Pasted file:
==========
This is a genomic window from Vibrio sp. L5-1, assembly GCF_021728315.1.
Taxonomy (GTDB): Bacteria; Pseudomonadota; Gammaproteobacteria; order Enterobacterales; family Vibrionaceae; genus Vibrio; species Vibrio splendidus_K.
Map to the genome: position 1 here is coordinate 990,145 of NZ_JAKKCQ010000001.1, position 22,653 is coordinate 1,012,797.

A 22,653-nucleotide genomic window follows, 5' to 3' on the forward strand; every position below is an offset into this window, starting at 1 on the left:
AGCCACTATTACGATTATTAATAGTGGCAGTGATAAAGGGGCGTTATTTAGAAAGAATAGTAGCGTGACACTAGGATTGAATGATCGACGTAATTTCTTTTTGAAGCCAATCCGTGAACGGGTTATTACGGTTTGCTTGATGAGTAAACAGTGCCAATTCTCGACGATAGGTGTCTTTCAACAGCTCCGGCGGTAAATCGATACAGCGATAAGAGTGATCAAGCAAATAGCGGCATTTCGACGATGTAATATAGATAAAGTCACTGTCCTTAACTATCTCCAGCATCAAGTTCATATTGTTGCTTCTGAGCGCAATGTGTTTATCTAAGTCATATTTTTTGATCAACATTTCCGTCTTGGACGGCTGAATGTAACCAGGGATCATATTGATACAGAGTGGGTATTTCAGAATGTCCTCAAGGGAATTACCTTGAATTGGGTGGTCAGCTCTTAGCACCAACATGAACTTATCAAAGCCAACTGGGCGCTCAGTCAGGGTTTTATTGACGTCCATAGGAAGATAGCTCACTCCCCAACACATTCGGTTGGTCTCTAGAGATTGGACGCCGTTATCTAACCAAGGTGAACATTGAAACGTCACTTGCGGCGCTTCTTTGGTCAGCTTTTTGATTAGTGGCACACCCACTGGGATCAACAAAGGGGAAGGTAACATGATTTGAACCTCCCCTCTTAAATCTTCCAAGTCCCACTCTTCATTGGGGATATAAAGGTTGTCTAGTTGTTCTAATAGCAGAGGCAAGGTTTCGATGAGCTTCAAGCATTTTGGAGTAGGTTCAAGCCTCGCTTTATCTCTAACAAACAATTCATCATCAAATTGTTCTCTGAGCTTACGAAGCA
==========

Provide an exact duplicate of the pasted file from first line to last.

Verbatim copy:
This is a genomic window from Vibrio sp. L5-1, assembly GCF_021728315.1.
Taxonomy (GTDB): Bacteria; Pseudomonadota; Gammaproteobacteria; order Enterobacterales; family Vibrionaceae; genus Vibrio; species Vibrio splendidus_K.
Map to the genome: position 1 here is coordinate 990,145 of NZ_JAKKCQ010000001.1, position 22,653 is coordinate 1,012,797.

A 22,653-nucleotide genomic window follows, 5' to 3' on the forward strand; every position below is an offset into this window, starting at 1 on the left:
AGCCACTATTACGATTATTAATAGTGGCAGTGATAAAGGGGCGTTATTTAGAAAGAATAGTAGCGTGACACTAGGATTGAATGATCGACGTAATTTCTTTTTGAAGCCAATCCGTGAACGGGTTATTACGGTTTGCTTGATGAGTAAACAGTGCCAATTCTCGACGATAGGTGTCTTTCAACAGCTCCGGCGGTAAATCGATACAGCGATAAGAGTGATCAAGCAAATAGCGGCATTTCGACGATGTAATATAGATAAAGTCACTGTCCTTAACTATCTCCAGCATCAAGTTCATATTGTTGCTTCTGAGCGCAATGTGTTTATCTAAGTCATATTTTTTGATCAACATTTCCGTCTTGGACGGCTGAATGTAACCAGGGATCATATTGATACAGAGTGGGTATTTCAGAATGTCCTCAAGGGAATTACCTTGAATTGGGTGGTCAGCTCTTAGCACCAACATGAACTTATCAAAGCCAACTGGGCGCTCAGTCAGGGTTTTATTGACGTCCATAGGAAGATAGCTCACTCCCCAACACATTCGGTTGGTCTCTAGAGATTGGACGCCGTTATCTAACCAAGGTGAACATTGAAACGTCACTTGCGGCGCTTCTTTGGTCAGCTTTTTGATTAGTGGCACACCCACTGGGATCAACAAAGGGGAAGGTAACATGATTTGAACCTCCCCTCTTAAATCTTCCAAGTCCCACTCTTCATTGGGGATATAAAGGTTGTCTAGTTGTTCTAATAGCAGAGGCAAGGTTTCGATGAGCTTCAAGCATTTTGGAGTAGGTTCAAGCCTCGCTTTATCTCTAACAAACAATTCATCATCAAATTGTTCTCTGAGCTTACGAAGCA